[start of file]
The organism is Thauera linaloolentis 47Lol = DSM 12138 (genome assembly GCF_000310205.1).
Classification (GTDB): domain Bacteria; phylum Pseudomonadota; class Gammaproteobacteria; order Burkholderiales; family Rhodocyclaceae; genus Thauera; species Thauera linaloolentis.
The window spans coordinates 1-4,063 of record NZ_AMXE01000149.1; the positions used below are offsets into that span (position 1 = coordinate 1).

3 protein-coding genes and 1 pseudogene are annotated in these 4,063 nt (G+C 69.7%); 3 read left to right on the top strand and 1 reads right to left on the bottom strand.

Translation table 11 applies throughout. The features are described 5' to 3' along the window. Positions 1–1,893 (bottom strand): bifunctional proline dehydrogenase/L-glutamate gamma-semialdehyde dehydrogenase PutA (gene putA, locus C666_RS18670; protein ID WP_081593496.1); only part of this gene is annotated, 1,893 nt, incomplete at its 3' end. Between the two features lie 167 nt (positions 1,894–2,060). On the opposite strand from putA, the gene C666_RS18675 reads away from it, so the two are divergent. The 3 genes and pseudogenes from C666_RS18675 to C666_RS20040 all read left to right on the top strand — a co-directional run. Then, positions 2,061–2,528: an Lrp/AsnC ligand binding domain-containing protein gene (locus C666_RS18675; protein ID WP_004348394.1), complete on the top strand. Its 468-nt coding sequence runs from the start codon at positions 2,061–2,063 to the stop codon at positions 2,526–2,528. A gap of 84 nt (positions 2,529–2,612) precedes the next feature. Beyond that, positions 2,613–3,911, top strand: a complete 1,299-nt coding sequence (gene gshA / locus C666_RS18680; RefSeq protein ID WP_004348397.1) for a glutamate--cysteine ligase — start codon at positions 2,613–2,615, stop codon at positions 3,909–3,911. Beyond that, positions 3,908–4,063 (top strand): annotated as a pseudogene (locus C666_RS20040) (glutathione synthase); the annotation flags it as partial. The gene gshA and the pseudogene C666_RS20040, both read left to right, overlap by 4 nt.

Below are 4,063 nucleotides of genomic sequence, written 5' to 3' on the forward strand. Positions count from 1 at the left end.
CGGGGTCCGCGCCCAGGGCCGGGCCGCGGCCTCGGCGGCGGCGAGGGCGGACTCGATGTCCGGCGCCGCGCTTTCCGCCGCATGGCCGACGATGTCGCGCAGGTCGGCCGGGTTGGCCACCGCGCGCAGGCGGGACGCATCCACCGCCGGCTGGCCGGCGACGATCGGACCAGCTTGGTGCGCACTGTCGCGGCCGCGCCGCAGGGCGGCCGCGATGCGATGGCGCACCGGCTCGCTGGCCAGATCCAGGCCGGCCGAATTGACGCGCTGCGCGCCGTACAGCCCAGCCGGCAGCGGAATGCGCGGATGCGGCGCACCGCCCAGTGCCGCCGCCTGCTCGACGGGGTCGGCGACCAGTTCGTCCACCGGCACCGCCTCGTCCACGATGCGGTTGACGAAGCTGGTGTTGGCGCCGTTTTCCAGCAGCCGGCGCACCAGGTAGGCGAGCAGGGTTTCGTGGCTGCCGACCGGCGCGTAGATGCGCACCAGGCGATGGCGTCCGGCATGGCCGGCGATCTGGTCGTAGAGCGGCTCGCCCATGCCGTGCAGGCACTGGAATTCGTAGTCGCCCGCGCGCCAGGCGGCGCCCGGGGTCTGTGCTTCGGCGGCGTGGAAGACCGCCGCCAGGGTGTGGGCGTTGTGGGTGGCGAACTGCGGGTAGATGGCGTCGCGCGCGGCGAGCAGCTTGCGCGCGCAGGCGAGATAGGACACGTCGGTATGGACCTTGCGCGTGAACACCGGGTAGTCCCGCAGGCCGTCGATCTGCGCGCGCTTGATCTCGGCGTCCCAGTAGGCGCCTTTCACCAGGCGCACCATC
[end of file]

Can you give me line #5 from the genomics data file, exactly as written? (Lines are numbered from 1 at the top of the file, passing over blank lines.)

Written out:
Translation table 11 applies throughout. The features are described 5' to 3' along the window. Positions 1–1,893 (bottom strand): bifunctional proline dehydrogenase/L-glutamate gamma-semialdehyde dehydrogenase PutA (gene putA, locus C666_RS18670; protein ID WP_081593496.1); only part of this gene is annotated, 1,893 nt, incomplete at its 3' end. Between the two features lie 167 nt (positions 1,894–2,060). On the opposite strand from putA, the gene C666_RS18675 reads away from it, so the two are divergent. The 3 genes and pseudogenes from C666_RS18675 to C666_RS20040 all read left to right on the top strand — a co-directional run. Then, positions 2,061–2,528: an Lrp/AsnC ligand binding domain-containing protein gene (locus C666_RS18675; protein ID WP_004348394.1), complete on the top strand. Its 468-nt coding sequence runs from the start codon at positions 2,061–2,063 to the stop codon at positions 2,526–2,528. A gap of 84 nt (positions 2,529–2,612) precedes the next feature. Beyond that, positions 2,613–3,911, top strand: a complete 1,299-nt coding sequence (gene gshA / locus C666_RS18680; RefSeq protein ID WP_004348397.1) for a glutamate--cysteine ligase — start codon at positions 2,613–2,615, stop codon at positions 3,909–3,911. Beyond that, positions 3,908–4,063 (top strand): annotated as a pseudogene (locus C666_RS20040) (glutathione synthase); the annotation flags it as partial. The gene gshA and the pseudogene C666_RS20040, both read left to right, overlap by 4 nt.